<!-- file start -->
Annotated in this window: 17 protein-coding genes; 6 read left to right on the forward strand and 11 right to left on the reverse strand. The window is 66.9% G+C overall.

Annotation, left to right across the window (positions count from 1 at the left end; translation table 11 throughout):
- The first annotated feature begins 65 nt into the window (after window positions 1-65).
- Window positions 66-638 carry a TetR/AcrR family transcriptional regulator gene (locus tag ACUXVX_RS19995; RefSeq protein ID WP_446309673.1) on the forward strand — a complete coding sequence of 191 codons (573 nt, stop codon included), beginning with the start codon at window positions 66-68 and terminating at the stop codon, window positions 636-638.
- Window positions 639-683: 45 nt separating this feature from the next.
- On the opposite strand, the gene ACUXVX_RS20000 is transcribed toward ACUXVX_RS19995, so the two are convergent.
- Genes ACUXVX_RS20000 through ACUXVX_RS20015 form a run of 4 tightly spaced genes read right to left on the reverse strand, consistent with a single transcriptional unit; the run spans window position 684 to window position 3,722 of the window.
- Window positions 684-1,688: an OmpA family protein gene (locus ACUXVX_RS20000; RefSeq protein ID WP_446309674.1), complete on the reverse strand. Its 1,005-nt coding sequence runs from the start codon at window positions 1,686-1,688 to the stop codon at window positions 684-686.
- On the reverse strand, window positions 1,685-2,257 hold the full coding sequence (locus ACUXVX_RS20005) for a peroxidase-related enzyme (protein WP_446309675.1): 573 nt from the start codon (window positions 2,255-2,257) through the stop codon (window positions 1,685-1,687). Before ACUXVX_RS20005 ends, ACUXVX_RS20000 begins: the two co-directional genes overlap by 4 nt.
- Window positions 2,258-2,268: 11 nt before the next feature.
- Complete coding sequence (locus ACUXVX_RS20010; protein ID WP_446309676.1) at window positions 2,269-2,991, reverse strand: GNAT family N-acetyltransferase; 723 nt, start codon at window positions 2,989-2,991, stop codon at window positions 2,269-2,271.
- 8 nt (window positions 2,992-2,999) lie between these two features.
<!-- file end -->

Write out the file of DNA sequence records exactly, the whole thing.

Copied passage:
Annotated in this window: 17 protein-coding genes; 6 read left to right on the forward strand and 11 right to left on the reverse strand. The window is 66.9% G+C overall.

Annotation, left to right across the window (positions count from 1 at the left end; translation table 11 throughout):
- The first annotated feature begins 65 nt into the window (after window positions 1-65).
- Window positions 66-638 carry a TetR/AcrR family transcriptional regulator gene (locus tag ACUXVX_RS19995; RefSeq protein ID WP_446309673.1) on the forward strand — a complete coding sequence of 191 codons (573 nt, stop codon included), beginning with the start codon at window positions 66-68 and terminating at the stop codon, window positions 636-638.
- Window positions 639-683: 45 nt separating this feature from the next.
- On the opposite strand, the gene ACUXVX_RS20000 is transcribed toward ACUXVX_RS19995, so the two are convergent.
- Genes ACUXVX_RS20000 through ACUXVX_RS20015 form a run of 4 tightly spaced genes read right to left on the reverse strand, consistent with a single transcriptional unit; the run spans window position 684 to window position 3,722 of the window.
- Window positions 684-1,688: an OmpA family protein gene (locus ACUXVX_RS20000; RefSeq protein ID WP_446309674.1), complete on the reverse strand. Its 1,005-nt coding sequence runs from the start codon at window positions 1,686-1,688 to the stop codon at window positions 684-686.
- On the reverse strand, window positions 1,685-2,257 hold the full coding sequence (locus ACUXVX_RS20005) for a peroxidase-related enzyme (protein WP_446309675.1): 573 nt from the start codon (window positions 2,255-2,257) through the stop codon (window positions 1,685-1,687). Before ACUXVX_RS20005 ends, ACUXVX_RS20000 begins: the two co-directional genes overlap by 4 nt.
- Window positions 2,258-2,268: 11 nt before the next feature.
- Complete coding sequence (locus ACUXVX_RS20010; protein ID WP_446309676.1) at window positions 2,269-2,991, reverse strand: GNAT family N-acetyltransferase; 723 nt, start codon at window positions 2,989-2,991, stop codon at window positions 2,269-2,271.
- 8 nt (window positions 2,992-2,999) lie between these two features.